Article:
Jeremy Begbie, in his book Resounding Truth: Christian Wisdom in the World of Music (Baker Academic Books, ISBN 978-0-8010-2695-9, 2007) surveys music in Scripture, in historical worship practice and in contemporary culture. In chapter 4 Begbie examines the use of music in worship by Martin Luther, John Calvin and Ulrich Zwingli comparing the music and worship philosophies of these sixteenth century reformers.
Among the three reformers, Martin Luther is known as the strongest promoter of music in the church. Although Calvin advocated congregational singing, he was much more restrictive than Luther. Luther and Calvin both agreed on the importance of congregational singing especially since it had been all but lost in the Roman Catholic Mass of their day. It was common at that time for all of the worship music to be performed by professional clergy who played the instruments and sang in the choirs. Both Luther and Calvin wanted to give the worship songs back to the congregation.
Luther encouraged the writing of new hymns and Calvin authorized the paraphrasing of the Psalms for use in worship. Calvin would only allow Scripture texts or paraphrases of Scripture texts for congregational songs. These new Psalm paraphrases were to be sung with no harmony and without instruments (since there are no directives in the New Testament for use of instruments in worship). Luther on the other hand encouraged part-singing (harmony) and the use of instruments in worship.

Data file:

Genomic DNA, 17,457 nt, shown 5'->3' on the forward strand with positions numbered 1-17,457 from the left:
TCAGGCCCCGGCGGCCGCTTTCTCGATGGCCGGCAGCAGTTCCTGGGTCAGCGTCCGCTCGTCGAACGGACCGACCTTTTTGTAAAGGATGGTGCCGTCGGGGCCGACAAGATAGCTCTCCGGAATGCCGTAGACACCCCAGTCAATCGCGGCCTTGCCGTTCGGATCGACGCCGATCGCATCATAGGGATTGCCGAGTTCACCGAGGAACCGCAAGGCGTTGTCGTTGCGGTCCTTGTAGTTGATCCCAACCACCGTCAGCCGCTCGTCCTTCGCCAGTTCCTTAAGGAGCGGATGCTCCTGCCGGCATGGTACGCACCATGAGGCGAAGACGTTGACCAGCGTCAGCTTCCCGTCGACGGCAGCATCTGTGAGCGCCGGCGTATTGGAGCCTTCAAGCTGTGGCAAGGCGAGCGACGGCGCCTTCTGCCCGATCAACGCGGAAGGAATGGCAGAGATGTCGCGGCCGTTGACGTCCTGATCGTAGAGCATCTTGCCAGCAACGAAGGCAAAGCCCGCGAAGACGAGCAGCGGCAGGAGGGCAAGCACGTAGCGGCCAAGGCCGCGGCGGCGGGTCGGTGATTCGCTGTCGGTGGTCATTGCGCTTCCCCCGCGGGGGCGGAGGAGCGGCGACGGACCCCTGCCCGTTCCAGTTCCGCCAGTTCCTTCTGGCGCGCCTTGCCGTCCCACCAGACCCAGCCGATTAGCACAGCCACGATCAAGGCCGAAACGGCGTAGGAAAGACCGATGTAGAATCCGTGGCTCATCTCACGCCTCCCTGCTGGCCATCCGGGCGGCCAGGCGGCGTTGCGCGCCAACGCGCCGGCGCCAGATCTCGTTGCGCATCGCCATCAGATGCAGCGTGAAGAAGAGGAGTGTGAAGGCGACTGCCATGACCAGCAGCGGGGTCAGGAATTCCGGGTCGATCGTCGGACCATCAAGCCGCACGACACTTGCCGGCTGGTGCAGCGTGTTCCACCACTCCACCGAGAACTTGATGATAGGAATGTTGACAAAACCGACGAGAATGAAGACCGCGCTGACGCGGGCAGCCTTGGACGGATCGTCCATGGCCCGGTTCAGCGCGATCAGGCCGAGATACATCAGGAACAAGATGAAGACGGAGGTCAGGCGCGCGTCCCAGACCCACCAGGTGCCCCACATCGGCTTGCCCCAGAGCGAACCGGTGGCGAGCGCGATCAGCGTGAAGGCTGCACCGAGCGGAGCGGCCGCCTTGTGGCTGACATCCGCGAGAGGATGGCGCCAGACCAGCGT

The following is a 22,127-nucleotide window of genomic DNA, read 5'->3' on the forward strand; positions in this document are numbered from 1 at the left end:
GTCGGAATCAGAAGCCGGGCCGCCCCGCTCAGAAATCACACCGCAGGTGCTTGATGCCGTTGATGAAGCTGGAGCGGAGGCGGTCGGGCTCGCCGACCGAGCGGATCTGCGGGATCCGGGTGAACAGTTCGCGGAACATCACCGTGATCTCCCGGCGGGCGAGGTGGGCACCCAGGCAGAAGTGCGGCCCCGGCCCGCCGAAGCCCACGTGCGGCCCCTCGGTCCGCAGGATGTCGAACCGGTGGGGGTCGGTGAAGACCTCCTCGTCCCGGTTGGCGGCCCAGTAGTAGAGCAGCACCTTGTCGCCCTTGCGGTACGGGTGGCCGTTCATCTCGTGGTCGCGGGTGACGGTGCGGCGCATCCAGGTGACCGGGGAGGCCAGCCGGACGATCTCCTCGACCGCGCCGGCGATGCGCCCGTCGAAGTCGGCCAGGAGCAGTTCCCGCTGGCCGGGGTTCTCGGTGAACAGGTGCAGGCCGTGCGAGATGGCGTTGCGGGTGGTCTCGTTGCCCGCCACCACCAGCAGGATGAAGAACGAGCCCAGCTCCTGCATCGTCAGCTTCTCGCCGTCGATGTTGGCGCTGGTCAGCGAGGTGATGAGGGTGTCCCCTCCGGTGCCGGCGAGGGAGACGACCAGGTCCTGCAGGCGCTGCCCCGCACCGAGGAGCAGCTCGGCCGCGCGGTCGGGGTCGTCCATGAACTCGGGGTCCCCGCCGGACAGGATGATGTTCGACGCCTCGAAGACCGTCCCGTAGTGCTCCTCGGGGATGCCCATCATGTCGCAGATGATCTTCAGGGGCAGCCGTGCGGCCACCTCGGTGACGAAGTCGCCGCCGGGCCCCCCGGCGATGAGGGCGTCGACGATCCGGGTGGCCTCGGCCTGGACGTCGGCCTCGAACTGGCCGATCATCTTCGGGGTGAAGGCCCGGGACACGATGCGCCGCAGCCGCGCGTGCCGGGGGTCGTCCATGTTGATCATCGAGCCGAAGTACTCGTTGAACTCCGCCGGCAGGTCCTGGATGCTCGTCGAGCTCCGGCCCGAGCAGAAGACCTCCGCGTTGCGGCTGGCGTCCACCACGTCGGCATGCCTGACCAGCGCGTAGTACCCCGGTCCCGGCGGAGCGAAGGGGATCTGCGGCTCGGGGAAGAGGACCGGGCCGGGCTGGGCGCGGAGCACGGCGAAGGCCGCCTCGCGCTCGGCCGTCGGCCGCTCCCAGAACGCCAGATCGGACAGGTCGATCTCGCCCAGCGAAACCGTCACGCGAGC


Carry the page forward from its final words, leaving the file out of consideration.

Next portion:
One of the other well known reformers of the sixteenth century was Ulrich Zwingli who although he was a musician was determined to have no music or singing in worship. In his attempt to model a worship service totally free of any Roman Catholic influences, Zwingli thought that music was distracting in worship so he simply did not have music in his services. Zwingli was known for having the organ dismantled from the Zurich church building where he preached.
Focusing on Martin Luther for a moment, I especially liked a quote from Luther on music and ministers in Begbie’s book:
Music I have always loved. He who knows music has a good nature. Necessity demands that music be kept in the schools. A schoolmaster must be able to sing otherwise I will not look at him. And before a young man is ordained into the ministry, he should practise music in school.
(Martin Luther, Martin Luther Werke: Kristiche Gesamtausgabe, vol. 30:2, Weimar H. Bohlau, 1909, 557, no. 6248 as quoted by Begbi, Resounding Truth, 98)
I would agree that all ministers should have some instruction in music. Why? Luther says because he who knows music has a good nature, but I would go further to say that at some point all pastors will be called on to lead congregational songs. Many pastors serve in churches where finding music leadership can be difficult. There is always the Sunday when at the last minute the congregational song leader is out sick. Since most pastors will at some point supervise a worship leader, it would also benefit them to understand something of what this person is expected to do as a worship leader.
We are diligent to ensure thorough theological training for our pastors (and we should). We should also be diligent to at least give our pastors some practical instruction in congregational music leading and worship planning. If we were to take Martin Luther’s statement seriously about music and ministers, perhaps at the ordination council the young minister should also have to pass a basic congregational music leading test.